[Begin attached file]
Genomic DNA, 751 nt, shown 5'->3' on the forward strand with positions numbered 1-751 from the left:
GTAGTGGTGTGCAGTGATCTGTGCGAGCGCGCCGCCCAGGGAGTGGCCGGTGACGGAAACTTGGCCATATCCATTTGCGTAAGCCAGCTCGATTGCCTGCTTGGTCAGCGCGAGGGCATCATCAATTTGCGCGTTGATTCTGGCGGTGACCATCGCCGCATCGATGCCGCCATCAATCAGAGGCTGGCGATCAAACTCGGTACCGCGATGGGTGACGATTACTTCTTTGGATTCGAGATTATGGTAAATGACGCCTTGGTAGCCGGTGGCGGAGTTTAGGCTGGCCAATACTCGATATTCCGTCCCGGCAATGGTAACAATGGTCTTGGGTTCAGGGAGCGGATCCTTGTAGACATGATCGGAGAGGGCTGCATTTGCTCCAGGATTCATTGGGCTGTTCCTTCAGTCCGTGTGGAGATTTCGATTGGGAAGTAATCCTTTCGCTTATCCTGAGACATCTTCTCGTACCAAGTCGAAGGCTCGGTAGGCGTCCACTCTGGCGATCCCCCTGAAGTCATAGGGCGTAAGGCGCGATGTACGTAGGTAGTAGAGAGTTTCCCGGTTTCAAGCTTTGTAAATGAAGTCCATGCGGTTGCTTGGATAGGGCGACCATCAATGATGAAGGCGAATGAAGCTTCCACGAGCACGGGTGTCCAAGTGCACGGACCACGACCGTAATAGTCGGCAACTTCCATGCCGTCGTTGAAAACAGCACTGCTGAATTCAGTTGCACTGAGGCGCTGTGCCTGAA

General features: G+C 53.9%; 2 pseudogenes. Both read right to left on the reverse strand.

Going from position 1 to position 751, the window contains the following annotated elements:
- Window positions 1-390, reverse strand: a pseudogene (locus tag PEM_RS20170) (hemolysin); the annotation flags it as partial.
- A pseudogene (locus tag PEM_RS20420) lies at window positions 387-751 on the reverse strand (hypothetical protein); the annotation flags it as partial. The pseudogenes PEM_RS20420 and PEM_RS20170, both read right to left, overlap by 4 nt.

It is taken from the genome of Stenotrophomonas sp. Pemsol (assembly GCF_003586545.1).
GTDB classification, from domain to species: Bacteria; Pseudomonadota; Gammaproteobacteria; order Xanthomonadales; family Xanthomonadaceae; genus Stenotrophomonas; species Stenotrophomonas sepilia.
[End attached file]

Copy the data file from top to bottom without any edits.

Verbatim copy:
Genomic DNA, 751 nt, shown 5'->3' on the forward strand with positions numbered 1-751 from the left:
GTAGTGGTGTGCAGTGATCTGTGCGAGCGCGCCGCCCAGGGAGTGGCCGGTGACGGAAACTTGGCCATATCCATTTGCGTAAGCCAGCTCGATTGCCTGCTTGGTCAGCGCGAGGGCATCATCAATTTGCGCGTTGATTCTGGCGGTGACCATCGCCGCATCGATGCCGCCATCAATCAGAGGCTGGCGATCAAACTCGGTACCGCGATGGGTGACGATTACTTCTTTGGATTCGAGATTATGGTAAATGACGCCTTGGTAGCCGGTGGCGGAGTTTAGGCTGGCCAATACTCGATATTCCGTCCCGGCAATGGTAACAATGGTCTTGGGTTCAGGGAGCGGATCCTTGTAGACATGATCGGAGAGGGCTGCATTTGCTCCAGGATTCATTGGGCTGTTCCTTCAGTCCGTGTGGAGATTTCGATTGGGAAGTAATCCTTTCGCTTATCCTGAGACATCTTCTCGTACCAAGTCGAAGGCTCGGTAGGCGTCCACTCTGGCGATCCCCCTGAAGTCATAGGGCGTAAGGCGCGATGTACGTAGGTAGTAGAGAGTTTCCCGGTTTCAAGCTTTGTAAATGAAGTCCATGCGGTTGCTTGGATAGGGCGACCATCAATGATGAAGGCGAATGAAGCTTCCACGAGCACGGGTGTCCAAGTGCACGGACCACGACCGTAATAGTCGGCAACTTCCATGCCGTCGTTGAAAACAGCACTGCTGAATTCAGTTGCACTGAGGCGCTGTGCCTGAA

General features: G+C 53.9%; 2 pseudogenes. Both read right to left on the reverse strand.

Going from position 1 to position 751, the window contains the following annotated elements:
- Window positions 1-390, reverse strand: a pseudogene (locus tag PEM_RS20170) (hemolysin); the annotation flags it as partial.
- A pseudogene (locus tag PEM_RS20420) lies at window positions 387-751 on the reverse strand (hypothetical protein); the annotation flags it as partial. The pseudogenes PEM_RS20420 and PEM_RS20170, both read right to left, overlap by 4 nt.

It is taken from the genome of Stenotrophomonas sp. Pemsol (assembly GCF_003586545.1).
GTDB classification, from domain to species: Bacteria; Pseudomonadota; Gammaproteobacteria; order Xanthomonadales; family Xanthomonadaceae; genus Stenotrophomonas; species Stenotrophomonas sepilia.